Aspergers Checklist for Adults
An Asperger's checklist for adults can help people with this form of high functioning autism identify the condition. A person can experience many of the symptoms on a subclinical level, which can make him/her assume that he/she has Asperger's syndrome when it isn't present on a clinical level. Those who have many of the symptoms of Aspergers should get an evaluation for a formal diagnosis.
Among the most intriguing aspects of AS is the individual's fascination in a certain topic. The Aspergers checklist for adults looks at specific areas of interest as a factor. Individuals who have a fixation on a particular topic that prevents them from becoming involved in other things should include this as a symptom that they experience. A sign that this may be the case is the ability to focus on one thing intensely for a long time.
Problems with Relationships
Interpersonal relationships can be challenging for anyone, whether on the autism spectrum or not. However, individuals with Asperger's syndrome have difficulties with social situations that may manifest as:
- Difficulty making "small talk"
- Often told that they are arrogant or rude
- One-sided conversations
- Difficulty making friends
Although language and intellectual development is normal or advanced in cases of AS, a person with this condition has difficulty with social communication.
- Can't understand body language
- Can't interpret facial expressions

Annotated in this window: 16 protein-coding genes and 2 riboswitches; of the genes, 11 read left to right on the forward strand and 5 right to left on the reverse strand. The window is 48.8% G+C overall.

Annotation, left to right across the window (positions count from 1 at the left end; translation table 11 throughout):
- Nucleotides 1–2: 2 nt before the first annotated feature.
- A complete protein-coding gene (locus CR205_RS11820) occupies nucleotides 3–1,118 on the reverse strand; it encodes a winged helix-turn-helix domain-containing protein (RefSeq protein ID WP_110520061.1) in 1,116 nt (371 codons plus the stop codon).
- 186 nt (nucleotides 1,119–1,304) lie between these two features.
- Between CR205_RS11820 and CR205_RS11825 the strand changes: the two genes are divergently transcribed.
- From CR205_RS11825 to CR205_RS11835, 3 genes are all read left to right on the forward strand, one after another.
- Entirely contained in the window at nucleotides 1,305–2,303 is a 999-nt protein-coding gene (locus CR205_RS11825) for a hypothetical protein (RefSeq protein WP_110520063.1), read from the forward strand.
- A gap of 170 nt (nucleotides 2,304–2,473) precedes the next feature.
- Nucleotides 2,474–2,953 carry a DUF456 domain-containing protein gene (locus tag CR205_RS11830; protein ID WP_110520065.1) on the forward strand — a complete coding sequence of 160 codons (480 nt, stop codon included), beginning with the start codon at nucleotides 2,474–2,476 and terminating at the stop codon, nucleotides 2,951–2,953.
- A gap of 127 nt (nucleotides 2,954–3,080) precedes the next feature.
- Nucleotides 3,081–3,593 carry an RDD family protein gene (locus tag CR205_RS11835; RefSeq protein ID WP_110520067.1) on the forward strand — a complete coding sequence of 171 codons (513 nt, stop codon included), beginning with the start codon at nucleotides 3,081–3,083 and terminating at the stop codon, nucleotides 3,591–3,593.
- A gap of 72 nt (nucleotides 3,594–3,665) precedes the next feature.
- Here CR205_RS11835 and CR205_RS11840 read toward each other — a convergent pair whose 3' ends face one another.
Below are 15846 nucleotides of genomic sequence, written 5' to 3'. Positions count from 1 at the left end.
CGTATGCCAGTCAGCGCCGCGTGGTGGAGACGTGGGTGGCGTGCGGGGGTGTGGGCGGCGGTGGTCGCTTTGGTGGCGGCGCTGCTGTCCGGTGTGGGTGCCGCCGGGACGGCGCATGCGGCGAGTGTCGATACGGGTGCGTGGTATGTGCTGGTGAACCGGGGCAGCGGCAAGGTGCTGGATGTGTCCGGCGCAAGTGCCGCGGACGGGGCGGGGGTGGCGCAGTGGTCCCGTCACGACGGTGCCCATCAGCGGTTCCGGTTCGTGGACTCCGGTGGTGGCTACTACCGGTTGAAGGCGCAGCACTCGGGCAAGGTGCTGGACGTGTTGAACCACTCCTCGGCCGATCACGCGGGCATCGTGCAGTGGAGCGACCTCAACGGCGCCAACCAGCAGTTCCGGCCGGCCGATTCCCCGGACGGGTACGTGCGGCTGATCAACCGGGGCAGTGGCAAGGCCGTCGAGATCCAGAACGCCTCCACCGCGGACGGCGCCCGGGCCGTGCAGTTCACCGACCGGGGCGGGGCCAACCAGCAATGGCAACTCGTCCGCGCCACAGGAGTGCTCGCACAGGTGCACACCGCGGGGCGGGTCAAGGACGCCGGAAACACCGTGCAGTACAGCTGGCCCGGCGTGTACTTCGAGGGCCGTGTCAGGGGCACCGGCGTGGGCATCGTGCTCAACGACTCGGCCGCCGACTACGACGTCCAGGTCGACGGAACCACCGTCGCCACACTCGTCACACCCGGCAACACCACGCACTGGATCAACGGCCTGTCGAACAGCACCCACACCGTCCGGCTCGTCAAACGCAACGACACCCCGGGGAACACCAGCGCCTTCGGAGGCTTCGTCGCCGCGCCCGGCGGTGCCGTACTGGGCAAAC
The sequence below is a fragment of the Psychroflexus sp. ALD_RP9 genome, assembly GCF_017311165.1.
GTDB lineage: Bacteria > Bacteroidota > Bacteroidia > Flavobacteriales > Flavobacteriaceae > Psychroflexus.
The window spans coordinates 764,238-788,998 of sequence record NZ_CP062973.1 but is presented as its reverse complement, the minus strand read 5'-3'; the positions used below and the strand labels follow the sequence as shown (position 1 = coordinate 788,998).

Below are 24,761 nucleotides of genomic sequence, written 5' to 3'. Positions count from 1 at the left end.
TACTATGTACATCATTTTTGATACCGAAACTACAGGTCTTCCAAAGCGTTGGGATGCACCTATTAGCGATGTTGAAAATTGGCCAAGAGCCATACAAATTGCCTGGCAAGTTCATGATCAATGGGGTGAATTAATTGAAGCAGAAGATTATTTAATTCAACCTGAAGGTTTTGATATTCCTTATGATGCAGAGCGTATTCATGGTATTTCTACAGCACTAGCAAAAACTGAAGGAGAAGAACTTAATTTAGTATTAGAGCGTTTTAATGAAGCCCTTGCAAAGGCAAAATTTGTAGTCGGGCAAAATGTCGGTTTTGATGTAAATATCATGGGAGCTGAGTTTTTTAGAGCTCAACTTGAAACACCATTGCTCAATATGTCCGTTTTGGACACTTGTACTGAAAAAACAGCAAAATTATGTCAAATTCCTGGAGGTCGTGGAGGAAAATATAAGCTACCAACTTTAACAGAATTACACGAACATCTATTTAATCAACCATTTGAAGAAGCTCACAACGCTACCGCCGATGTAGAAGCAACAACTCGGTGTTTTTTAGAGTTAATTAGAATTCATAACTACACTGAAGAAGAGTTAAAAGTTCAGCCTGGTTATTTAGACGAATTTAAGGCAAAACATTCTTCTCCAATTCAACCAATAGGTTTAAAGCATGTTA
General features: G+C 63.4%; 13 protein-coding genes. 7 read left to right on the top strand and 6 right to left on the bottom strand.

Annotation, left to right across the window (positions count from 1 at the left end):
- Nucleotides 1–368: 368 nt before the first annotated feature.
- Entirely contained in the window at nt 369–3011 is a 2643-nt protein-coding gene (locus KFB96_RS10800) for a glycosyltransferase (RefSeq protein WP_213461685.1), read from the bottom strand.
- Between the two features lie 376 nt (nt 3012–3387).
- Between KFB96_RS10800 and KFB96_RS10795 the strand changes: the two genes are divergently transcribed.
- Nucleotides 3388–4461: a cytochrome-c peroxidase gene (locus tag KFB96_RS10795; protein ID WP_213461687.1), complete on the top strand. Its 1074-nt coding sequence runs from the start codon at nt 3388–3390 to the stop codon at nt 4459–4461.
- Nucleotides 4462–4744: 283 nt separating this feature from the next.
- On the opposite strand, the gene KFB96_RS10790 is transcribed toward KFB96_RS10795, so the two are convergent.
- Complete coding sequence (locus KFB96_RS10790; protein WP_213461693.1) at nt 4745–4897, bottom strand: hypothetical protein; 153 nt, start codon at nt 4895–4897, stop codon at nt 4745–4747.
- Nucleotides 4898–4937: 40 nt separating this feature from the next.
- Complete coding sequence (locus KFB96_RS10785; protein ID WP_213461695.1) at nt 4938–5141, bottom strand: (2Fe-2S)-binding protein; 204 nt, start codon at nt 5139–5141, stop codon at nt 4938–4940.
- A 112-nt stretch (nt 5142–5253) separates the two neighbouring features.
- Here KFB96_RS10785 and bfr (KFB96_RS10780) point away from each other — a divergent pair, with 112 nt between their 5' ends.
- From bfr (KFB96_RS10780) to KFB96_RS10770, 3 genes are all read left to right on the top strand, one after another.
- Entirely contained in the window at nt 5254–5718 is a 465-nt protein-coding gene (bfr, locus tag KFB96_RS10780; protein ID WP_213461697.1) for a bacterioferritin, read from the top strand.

- Difficulty using eye contact, either too much or too little
- Difficulty understanding figurative language, jokes and sarcasm
Theory of Mind
The theory of mind involves the ability to understand that others think and feel differently than you do. If you are unable to figure out what someone else might be thinking or feeling just by observing, include the theory of mind on the Asperger's checklist for adults.
Repetition and Routine
A strict adherence to routine and behaviors that mimic obsessive-compulsive disorder is a possible sign of adult Aspergers. Delays or other changes in routine are a great source of distress and the emotions can be overwhelming. Repetitive behaviors may help alleviate feelings of stress in some situations.
Lifelong problems with sensory processing may haunt undiagnosed adults with AS. The problems may manifest as:
- Difficulty tolerating food textures
- Uncomfortable over-sensitivity to sound, light or other sensory input
- Under-sensitive to certain sensory input
- Avoiding activities that involve motion (elevators, escalators, etc.)
- Self-stimulating behaviors like hand flapping
Clinical Versus Subclinical
Keep in mind that the symptoms of AS have to interfere with your ability to function normally in everyday situations in order for it to be a matter of concern on a clinical level. Support and guidance can make a significant difference among those who are diagnosed as well as for those who have the symptoms of Asperger's on a subclinical level. Getting an evaluation can help determine how much the symptoms interfere with your ability to interact, work and socialize.Take the Asperger's Quiz to test your knowledge of AS.